Visa Inc. has announced a new initiative called The Visa Cashless Challenge, encouraging US small businesses to stop using cash by offering thousands of dollars in reward.
The Visa Cashless Challenge invites small US-based food service businesses such as restaurants, cafes or food truck owners to describe “what cashless means for them, their employees and customers”. If they commit to being 100% cashless, up to 50 of these eligible businesses will be awarded up to US $10,000.
Speaking of the Cashless Challenge, Jack Forestell, head of global merchant solutions, Visa, Inc. said:
“At Visa, we believe you can be everywhere you want to be, and that it should be easy to pay and be paid in more ways than ever – whether it’s a phone, card, wearable or other device. With 70% of the world, or more than 5 billion people, connected via mobile device by 2020, we have an incredible opportunity to educate merchants and consumers alike on the effectiveness of going cashless.”
According to Visa, a part of its strategy is to be “focused on putting cash out of business”, said at Visa Inc.’s 2017 Investor Day held in June this year. The company also said that one of their recent studies had found that cities could “stand to experience net benefits of $312 billion per year” if businesses transitioned from cash to digital. As an example, it said that businesses in New York City could generate an additional $6.8 billion in revenue and save more than 186 million hours in labour, just by switching to cashless payments.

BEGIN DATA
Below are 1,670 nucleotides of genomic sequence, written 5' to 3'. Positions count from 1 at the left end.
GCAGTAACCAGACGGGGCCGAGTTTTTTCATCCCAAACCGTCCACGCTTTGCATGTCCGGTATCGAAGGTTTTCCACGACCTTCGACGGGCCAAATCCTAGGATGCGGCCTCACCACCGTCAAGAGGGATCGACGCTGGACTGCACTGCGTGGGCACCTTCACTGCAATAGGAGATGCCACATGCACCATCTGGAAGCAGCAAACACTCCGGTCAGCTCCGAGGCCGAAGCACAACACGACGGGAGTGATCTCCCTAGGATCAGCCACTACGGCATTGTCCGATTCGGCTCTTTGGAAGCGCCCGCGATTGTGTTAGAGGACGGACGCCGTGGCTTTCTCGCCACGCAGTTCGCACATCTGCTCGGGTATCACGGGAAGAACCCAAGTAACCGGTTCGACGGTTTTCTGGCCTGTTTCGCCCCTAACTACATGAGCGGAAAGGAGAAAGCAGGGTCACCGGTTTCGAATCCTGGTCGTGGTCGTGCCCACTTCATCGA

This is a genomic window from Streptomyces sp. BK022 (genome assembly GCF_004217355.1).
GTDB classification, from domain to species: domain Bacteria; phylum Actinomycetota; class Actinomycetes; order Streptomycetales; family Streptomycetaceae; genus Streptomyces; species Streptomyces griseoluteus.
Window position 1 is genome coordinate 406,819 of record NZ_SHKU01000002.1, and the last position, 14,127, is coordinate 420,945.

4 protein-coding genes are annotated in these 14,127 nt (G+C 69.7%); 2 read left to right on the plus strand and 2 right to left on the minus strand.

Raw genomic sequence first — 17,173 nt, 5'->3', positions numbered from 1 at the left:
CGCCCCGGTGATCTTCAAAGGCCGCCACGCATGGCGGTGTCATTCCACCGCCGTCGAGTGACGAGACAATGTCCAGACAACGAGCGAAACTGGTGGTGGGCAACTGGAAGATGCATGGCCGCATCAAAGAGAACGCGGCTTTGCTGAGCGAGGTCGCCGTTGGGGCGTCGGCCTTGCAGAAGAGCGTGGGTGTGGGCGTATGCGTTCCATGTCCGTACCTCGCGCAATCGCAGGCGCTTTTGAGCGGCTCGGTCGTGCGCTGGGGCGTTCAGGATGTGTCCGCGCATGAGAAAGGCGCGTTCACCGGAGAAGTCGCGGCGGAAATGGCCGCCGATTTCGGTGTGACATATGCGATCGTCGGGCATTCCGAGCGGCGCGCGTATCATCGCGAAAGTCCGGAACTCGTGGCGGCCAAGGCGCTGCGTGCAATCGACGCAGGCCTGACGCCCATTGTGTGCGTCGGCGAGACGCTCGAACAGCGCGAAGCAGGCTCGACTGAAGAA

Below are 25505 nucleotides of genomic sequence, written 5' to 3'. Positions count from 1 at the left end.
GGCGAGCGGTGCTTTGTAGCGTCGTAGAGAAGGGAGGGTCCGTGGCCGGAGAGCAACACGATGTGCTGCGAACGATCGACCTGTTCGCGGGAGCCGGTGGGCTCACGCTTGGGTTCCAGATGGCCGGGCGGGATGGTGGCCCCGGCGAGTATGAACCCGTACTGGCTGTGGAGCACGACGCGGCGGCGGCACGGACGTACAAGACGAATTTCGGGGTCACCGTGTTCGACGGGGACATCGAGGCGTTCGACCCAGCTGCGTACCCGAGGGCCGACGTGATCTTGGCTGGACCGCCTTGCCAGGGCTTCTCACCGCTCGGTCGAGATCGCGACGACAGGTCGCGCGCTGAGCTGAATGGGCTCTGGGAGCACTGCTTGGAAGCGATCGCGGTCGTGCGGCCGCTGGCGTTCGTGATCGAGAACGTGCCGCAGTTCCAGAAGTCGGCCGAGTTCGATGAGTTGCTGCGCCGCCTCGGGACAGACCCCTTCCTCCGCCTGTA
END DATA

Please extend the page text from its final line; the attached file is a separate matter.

Cash still is a popular payment choice for consumers in the US, accounting for around 30% of the market share according to a recent Nilson Report. Being able to break into the cash payments arena is clearly a big opportunity for Visa.
Read Visa’s press release.
A question of choice
It seems as though Visa is forgetting one important thing: people prefer to have choice. They prefer to make their own decisions based on what is convenient to them. Despite the increasing variety of cashless payment options available to the public, global cash demand is continuing to grow at reportedly 5%.
Many people are excluded from non-cash payments due to being unbanked, and this is not limited to poorer, third world countries. In the US, for example, it is estimated that around 26% of US households are either unbanked or underbanked, according to the FDIC.
If businesses stop offering cash payments, it would make life very difficult for those who are reliant on the availability of cash.
Simply put, people need choice.
Visa, Inc. 2017 Investor Day